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Fragrance Facts

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Fragrance Facts

What do Jennifer Lopez, Britney Spears, and Elizabeth Taylor have in common? They all promote perfume. Fragrance equals chic. For many, however, fragrance means irritated eyes and sinuses and restricted breathing.

What do Jennifer Lopez, Britney Spears, and Elizabeth Taylor have in common? They all promote perfume. Fragrance equals chic. For many, however, fragrance means irritated eyes and sinuses and restricted breathing.

Fragrance, Fragrance Everywhere

Fragrances permeate every facet of our lives from shampoos and soaps to candles, air fresheners, even garbage bags and cigarettes. Fragrances are added to countless products, including some labelled “unscented” to mask the product’s original scent.

The flavour and fragrance industry has increased global sales tenfold since the early 50s and doubled in size during the eighties. Approximately 15 multinationals dominate the industry and account for about two-thirds of flavour and fragrance product turnover worldwide.

Of the approximately 4,000 chemical ingredients used to make various fragrances, more than 80 percent have never been tested for toxic effects. Some of these fragrance chemicals are considered hazardous by the US Environmental Protection Agency. Chemicals used in the production of aromatics include turpentine oil, C2-C5 petrochemicals, benzene, and toluene.

Symptoms of Sensitivity

The US National Academy of Sciences estimates that 15 percent of the US population is hypersensitive to chemicals, including fragrances. Most affected by exposure to scents are those with asthma and other respiratory ailments and multiple chemical sensitivity syndrome (MCS). Asthma affects over 155 million people worldwide and is on the rise. A 1986 survey showed that 72 percent of people with asthma had negative reactions to perfume in which their breathing rates deceased by half; the US Food and Drug Administration (FDA) now lists fragrance as a trigger for asthma.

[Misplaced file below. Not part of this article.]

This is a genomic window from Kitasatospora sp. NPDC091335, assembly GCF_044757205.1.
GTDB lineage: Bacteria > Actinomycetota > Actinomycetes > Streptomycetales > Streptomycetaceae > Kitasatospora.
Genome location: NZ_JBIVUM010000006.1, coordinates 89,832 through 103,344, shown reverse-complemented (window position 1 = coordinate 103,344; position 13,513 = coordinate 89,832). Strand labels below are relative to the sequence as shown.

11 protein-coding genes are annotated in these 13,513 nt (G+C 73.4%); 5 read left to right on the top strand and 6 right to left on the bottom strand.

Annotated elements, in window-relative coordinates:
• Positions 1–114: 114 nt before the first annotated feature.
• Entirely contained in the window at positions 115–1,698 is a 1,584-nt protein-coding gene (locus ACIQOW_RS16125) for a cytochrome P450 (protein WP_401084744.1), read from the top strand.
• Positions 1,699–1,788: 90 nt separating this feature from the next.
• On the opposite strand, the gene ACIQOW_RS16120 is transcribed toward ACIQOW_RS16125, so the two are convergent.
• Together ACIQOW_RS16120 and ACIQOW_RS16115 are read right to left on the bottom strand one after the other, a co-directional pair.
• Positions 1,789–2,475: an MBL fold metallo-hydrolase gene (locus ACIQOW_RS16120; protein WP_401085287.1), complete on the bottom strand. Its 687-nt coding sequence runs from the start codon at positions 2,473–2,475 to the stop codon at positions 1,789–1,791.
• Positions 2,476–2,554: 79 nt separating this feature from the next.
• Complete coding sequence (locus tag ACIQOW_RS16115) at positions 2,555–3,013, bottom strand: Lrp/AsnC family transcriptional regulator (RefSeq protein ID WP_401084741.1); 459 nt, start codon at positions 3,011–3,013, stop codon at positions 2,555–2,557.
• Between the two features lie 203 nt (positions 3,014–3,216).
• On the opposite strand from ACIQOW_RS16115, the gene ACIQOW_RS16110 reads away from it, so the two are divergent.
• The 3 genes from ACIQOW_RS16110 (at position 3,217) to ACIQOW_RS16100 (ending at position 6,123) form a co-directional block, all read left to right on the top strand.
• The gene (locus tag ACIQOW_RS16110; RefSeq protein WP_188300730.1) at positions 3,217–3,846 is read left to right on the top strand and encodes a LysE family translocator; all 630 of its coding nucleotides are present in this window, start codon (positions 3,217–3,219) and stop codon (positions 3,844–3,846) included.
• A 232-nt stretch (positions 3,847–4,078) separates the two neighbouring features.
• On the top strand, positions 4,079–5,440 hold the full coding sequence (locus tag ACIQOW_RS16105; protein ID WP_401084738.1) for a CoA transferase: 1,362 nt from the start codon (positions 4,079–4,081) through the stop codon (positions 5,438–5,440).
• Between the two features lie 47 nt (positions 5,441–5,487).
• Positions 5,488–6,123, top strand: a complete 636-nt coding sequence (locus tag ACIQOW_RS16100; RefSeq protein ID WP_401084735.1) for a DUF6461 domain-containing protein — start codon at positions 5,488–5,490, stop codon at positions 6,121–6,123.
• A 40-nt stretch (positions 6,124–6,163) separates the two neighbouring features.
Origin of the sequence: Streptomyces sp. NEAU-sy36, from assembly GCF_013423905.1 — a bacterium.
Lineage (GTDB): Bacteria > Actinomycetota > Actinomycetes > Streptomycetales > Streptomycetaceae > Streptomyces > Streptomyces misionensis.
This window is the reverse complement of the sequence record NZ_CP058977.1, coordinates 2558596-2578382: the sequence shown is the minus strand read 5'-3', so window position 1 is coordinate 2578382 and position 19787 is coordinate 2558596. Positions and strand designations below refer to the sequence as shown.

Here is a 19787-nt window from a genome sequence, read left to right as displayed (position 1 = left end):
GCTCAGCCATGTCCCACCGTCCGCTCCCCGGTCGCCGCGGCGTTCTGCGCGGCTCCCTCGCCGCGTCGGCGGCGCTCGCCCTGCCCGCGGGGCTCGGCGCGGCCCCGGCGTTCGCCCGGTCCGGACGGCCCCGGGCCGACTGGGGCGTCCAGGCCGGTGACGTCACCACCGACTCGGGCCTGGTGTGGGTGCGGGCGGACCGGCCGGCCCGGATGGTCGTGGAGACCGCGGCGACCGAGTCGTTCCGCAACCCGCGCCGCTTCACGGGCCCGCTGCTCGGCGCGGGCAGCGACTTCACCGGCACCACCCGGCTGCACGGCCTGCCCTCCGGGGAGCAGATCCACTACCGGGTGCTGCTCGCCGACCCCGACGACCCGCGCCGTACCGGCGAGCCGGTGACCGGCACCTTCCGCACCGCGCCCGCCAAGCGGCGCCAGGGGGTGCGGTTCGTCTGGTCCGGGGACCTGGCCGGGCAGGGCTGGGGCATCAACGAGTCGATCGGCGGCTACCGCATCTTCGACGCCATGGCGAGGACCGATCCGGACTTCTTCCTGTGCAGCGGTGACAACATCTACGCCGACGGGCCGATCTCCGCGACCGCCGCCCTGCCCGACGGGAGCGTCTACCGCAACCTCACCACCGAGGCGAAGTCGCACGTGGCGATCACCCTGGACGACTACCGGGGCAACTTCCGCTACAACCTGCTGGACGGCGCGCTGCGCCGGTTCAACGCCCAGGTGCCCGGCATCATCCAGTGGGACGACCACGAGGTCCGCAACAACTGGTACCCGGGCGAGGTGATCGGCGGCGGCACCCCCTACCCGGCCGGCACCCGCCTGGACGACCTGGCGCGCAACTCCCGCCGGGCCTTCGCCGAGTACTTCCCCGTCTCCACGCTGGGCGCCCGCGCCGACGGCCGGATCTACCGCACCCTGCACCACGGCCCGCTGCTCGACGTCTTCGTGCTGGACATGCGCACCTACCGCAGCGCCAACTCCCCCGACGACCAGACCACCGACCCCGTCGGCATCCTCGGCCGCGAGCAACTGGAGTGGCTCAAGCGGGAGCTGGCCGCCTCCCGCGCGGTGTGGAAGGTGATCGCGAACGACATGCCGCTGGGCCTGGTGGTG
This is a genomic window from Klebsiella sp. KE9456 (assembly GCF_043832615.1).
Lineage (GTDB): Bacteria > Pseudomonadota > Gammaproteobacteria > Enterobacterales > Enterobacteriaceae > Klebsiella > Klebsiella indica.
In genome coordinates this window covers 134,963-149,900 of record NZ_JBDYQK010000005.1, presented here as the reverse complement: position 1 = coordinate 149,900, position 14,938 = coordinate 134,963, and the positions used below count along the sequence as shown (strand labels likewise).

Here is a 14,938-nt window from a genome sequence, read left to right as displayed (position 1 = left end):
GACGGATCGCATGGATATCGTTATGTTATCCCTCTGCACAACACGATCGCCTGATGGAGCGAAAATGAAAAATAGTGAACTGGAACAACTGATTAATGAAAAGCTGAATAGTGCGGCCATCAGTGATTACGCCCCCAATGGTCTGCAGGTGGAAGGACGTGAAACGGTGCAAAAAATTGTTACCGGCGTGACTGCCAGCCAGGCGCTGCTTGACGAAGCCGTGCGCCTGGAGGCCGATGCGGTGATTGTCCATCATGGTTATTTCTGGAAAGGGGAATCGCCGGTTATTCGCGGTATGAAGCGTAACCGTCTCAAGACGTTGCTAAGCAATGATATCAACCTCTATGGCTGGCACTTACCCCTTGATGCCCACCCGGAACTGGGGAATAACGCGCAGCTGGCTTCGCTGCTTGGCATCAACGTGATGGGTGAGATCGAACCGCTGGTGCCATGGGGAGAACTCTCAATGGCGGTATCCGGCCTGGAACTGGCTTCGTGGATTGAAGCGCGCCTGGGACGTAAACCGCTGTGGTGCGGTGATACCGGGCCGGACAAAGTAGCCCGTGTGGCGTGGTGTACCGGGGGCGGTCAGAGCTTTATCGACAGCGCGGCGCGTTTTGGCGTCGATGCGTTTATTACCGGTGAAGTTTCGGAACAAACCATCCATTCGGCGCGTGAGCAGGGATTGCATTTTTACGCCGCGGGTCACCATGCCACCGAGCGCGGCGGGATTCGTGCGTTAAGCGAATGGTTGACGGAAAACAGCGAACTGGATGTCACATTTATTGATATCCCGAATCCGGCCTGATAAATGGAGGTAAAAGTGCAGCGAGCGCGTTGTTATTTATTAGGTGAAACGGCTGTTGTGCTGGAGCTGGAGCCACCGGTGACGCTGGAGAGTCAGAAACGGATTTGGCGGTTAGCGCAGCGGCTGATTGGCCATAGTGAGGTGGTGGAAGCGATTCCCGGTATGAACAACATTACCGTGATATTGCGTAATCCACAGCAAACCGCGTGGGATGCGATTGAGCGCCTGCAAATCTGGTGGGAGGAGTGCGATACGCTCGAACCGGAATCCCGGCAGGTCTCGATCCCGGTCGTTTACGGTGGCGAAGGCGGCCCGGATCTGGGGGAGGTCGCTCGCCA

MCS is a relatively recent condition that shares some symptoms with fibromyalgia and chronic fatigue syndrome. It usually develops with either acute or chronic toxic chemical exposure, followed by a broadening of sensitivity to other chemicals and irritants, including scented products. In addition, those suffering from MCS may also experience increased sensitivity to loud noises, bright lights, touch, temperature extremes, and electromagnetic fields.

Overseeing Odours

Who’s responsible for regulating the production of new fragrances? Although there are numerous organizations involved in monitoring fragrance development, for the most part, the industry is self-regulating.

In the US, the FDA and the Consumer Products Safety Commission deal with cosmetics. Cosmetics are not required to undergo safety testing prior to entering the market; however, a warning label is required if safety has not been established. Individual fragrance components are not required on the label; only the word “fragrance” must appear. Fragrance-formula secrecy permeates the industry.

International organizations involved in fragrances include the Research Institute for Fragrance Materials (RIFM) and the International Fragrance Association (IFRA). The first tests substances and the second recommends practices, but neither enforces nor monitors compliance.

In Canada, the Cosmetics Pro-gram of Health Canada establishes guidelines for the “manufacture, labelling, distribution and sale of cosmetics, and evaluates compliance.” No regulations currently exist for cosmetics that specify Good Manufacturing Practices, and listing of ingredients is not yet mandatory, making it difficult for those suffering from sensitivity to know what particular substance may be triggering a reaction.

Those with chemical sensitivities might be better served by avoiding or at least limiting their exposure to synthetic fragrances.

Unfortunately, what appears tr?chic may actually leave you feeling very sick.

Symptoms of Fragrance Sensitivity:

  • shortness of breath/wheezing
  • headaches and migraines
  • nausea and muscle pain
  • cold-like symptoms
  • dizziness
  • fatigue
  • loss of appetite
  • skin irritation
  • inability to concentrate
  • anxiety
  • insomnia
  • irritability
  • depression
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